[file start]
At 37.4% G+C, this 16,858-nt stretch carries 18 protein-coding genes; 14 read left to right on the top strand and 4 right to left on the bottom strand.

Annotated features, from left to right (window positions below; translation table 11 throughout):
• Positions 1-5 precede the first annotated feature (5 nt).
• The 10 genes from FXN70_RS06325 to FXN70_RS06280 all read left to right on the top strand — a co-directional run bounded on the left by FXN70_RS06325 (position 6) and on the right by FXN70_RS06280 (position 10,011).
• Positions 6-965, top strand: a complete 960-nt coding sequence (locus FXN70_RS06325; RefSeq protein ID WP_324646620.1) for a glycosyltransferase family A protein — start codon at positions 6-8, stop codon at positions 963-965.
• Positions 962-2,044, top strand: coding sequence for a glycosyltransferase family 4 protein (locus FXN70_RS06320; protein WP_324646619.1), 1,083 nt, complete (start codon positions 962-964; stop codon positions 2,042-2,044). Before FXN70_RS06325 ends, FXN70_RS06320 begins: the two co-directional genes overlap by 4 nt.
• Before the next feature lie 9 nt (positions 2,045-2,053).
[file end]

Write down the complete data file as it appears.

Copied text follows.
At 37.4% G+C, this 16,858-nt stretch carries 18 protein-coding genes; 14 read left to right on the top strand and 4 right to left on the bottom strand.

Annotated features, from left to right (window positions below; translation table 11 throughout):
• Positions 1-5 precede the first annotated feature (5 nt).
• The 10 genes from FXN70_RS06325 to FXN70_RS06280 all read left to right on the top strand — a co-directional run bounded on the left by FXN70_RS06325 (position 6) and on the right by FXN70_RS06280 (position 10,011).
• Positions 6-965, top strand: a complete 960-nt coding sequence (locus FXN70_RS06325; RefSeq protein ID WP_324646620.1) for a glycosyltransferase family A protein — start codon at positions 6-8, stop codon at positions 963-965.
• Positions 962-2,044, top strand: coding sequence for a glycosyltransferase family 4 protein (locus FXN70_RS06320; protein WP_324646619.1), 1,083 nt, complete (start codon positions 962-964; stop codon positions 2,042-2,044). Before FXN70_RS06325 ends, FXN70_RS06320 begins: the two co-directional genes overlap by 4 nt.
• Before the next feature lie 9 nt (positions 2,045-2,053).